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Memory-Based Strategies for Antiretroviral Medication Management: An Evaluation of Clinical Predictors, Adherence Behavior Awareness, and Effectiveness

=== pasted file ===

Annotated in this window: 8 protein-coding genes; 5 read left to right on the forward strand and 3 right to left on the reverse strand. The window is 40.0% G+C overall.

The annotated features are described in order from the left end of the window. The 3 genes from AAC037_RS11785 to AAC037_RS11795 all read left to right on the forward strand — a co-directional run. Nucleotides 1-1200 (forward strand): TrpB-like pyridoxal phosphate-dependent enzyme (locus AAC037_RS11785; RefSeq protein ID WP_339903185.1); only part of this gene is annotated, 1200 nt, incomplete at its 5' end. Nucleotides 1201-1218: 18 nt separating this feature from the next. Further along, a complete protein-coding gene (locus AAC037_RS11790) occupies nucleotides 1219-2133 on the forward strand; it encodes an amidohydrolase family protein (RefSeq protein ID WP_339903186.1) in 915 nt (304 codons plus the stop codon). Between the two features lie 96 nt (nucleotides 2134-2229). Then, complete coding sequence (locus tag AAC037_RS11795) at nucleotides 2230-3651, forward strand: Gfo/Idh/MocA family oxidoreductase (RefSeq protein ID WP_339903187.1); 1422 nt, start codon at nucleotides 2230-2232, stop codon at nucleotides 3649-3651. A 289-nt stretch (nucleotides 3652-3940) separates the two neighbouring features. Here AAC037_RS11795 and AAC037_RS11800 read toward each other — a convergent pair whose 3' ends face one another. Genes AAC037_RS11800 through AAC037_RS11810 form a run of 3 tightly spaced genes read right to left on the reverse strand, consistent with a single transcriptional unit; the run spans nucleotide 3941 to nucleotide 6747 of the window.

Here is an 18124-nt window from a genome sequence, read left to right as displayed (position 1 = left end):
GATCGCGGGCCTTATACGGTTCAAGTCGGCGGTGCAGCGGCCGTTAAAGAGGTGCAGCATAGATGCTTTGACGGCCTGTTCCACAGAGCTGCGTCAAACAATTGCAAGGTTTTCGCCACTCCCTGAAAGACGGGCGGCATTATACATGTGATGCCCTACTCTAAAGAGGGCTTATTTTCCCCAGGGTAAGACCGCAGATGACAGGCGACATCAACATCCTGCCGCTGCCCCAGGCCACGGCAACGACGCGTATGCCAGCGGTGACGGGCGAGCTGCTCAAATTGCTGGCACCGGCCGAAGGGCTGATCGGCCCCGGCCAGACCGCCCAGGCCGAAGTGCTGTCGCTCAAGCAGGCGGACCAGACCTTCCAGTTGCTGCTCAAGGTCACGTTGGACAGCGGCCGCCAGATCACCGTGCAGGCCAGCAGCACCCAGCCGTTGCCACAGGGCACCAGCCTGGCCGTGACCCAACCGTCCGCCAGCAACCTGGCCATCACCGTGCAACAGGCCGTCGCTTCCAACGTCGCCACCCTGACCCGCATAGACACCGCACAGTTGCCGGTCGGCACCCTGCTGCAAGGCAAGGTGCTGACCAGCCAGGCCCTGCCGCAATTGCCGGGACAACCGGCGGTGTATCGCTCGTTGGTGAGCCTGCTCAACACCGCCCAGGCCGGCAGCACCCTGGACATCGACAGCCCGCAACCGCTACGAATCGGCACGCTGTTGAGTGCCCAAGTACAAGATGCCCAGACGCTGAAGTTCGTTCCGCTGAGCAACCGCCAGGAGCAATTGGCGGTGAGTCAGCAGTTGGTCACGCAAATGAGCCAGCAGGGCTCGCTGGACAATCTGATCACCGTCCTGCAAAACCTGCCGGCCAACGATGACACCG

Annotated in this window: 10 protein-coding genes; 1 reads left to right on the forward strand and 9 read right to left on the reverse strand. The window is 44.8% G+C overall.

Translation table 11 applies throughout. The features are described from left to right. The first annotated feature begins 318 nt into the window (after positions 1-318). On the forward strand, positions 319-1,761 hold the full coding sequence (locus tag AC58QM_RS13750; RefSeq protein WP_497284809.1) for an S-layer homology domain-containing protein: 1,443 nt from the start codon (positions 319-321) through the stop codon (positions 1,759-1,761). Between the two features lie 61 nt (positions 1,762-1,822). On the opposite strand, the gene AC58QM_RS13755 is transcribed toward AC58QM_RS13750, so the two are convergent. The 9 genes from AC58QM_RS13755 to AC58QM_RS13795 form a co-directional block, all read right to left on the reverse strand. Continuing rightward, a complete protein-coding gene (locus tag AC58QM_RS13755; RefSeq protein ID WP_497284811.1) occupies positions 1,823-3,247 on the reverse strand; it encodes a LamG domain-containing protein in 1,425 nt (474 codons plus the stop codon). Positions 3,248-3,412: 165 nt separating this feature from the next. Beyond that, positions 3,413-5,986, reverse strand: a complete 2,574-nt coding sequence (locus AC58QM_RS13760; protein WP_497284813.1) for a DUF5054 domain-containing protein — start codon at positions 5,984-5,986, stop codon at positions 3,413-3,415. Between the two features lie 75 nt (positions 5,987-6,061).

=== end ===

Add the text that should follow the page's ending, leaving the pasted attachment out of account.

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"Forgetting" is the most commonly endorsed reason for missing an antiretroviral therapy (ART) dose, yet little is known about the prevalence, predictors, and effectiveness of the mnemonic strategies to support ART adherence. The current study assessed 28 self-reported memory-based medication strategies in 233 HIV-infected individuals with 30-day ART adherence measured via the medication event monitoring system. Participants endorsed using multiple (8.7 ± 5.6) strategies with the most common being internally-driven. More frequent strategy use was uniquely associated with affective distress, dependent daily functioning, higher non-ART pill burden, and poorer ART adherence. Individuals who used strategies frequently, but perceived them as minimally effective, had more affective, physical, and functional distress. More frequent strategy use was associated with worse ART adherence and was unrelated to perceived effectiveness. Primary reliance on internally-based mnemonic strategies may reflect a lack of awareness of adherence behaviors and may be insufficient to support optimal ART adherence in vulnerable populations.

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